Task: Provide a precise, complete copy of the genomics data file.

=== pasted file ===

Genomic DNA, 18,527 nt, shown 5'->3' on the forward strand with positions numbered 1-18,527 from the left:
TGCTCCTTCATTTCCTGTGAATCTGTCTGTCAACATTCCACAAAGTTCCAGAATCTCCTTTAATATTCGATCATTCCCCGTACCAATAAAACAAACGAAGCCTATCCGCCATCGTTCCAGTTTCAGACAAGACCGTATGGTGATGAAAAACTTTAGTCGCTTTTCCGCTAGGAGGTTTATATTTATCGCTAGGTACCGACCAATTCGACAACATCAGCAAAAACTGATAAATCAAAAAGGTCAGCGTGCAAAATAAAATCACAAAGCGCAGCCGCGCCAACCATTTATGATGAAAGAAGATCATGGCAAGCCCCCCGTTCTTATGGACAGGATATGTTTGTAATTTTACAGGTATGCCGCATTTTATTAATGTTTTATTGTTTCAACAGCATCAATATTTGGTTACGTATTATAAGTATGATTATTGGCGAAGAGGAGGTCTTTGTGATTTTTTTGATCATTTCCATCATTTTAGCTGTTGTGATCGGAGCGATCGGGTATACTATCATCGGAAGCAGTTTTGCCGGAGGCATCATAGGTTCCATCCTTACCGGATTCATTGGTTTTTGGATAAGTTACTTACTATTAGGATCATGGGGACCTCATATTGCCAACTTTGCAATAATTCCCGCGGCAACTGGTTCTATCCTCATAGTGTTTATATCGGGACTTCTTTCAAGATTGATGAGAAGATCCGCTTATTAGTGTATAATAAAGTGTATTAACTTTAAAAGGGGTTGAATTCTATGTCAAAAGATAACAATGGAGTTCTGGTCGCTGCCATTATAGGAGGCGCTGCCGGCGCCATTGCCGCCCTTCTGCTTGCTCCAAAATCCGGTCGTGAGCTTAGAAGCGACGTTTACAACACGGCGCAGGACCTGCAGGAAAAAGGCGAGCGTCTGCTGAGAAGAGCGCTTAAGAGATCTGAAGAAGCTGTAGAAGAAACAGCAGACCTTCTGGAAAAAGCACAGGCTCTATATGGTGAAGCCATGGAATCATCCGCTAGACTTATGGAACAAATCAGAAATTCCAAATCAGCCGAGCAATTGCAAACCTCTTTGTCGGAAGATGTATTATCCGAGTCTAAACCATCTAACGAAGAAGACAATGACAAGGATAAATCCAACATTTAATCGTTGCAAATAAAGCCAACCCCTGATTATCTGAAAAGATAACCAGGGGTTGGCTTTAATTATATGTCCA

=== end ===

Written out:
Genomic DNA, 18,527 nt, shown 5'->3' on the forward strand with positions numbered 1-18,527 from the left:
TGCTCCTTCATTTCCTGTGAATCTGTCTGTCAACATTCCACAAAGTTCCAGAATCTCCTTTAATATTCGATCATTCCCCGTACCAATAAAACAAACGAAGCCTATCCGCCATCGTTCCAGTTTCAGACAAGACCGTATGGTGATGAAAAACTTTAGTCGCTTTTCCGCTAGGAGGTTTATATTTATCGCTAGGTACCGACCAATTCGACAACATCAGCAAAAACTGATAAATCAAAAAGGTCAGCGTGCAAAATAAAATCACAAAGCGCAGCCGCGCCAACCATTTATGATGAAAGAAGATCATGGCAAGCCCCCCGTTCTTATGGACAGGATATGTTTGTAATTTTACAGGTATGCCGCATTTTATTAATGTTTTATTGTTTCAACAGCATCAATATTTGGTTACGTATTATAAGTATGATTATTGGCGAAGAGGAGGTCTTTGTGATTTTTTTGATCATTTCCATCATTTTAGCTGTTGTGATCGGAGCGATCGGGTATACTATCATCGGAAGCAGTTTTGCCGGAGGCATCATAGGTTCCATCCTTACCGGATTCATTGGTTTTTGGATAAGTTACTTACTATTAGGATCATGGGGACCTCATATTGCCAACTTTGCAATAATTCCCGCGGCAACTGGTTCTATCCTCATAGTGTTTATATCGGGACTTCTTTCAAGATTGATGAGAAGATCCGCTTATTAGTGTATAATAAAGTGTATTAACTTTAAAAGGGGTTGAATTCTATGTCAAAAGATAACAATGGAGTTCTGGTCGCTGCCATTATAGGAGGCGCTGCCGGCGCCATTGCCGCCCTTCTGCTTGCTCCAAAATCCGGTCGTGAGCTTAGAAGCGACGTTTACAACACGGCGCAGGACCTGCAGGAAAAAGGCGAGCGTCTGCTGAGAAGAGCGCTTAAGAGATCTGAAGAAGCTGTAGAAGAAACAGCAGACCTTCTGGAAAAAGCACAGGCTCTATATGGTGAAGCCATGGAATCATCCGCTAGACTTATGGAACAAATCAGAAATTCCAAATCAGCCGAGCAATTGCAAACCTCTTTGTCGGAAGATGTATTATCCGAGTCTAAACCATCTAACGAAGAAGACAATGACAAGGATAAATCCAACATTTAATCGTTGCAAATAAAGCCAACCCCTGATTATCTGAAAAGATAACCAGGGGTTGGCTTTAATTATATGTCCA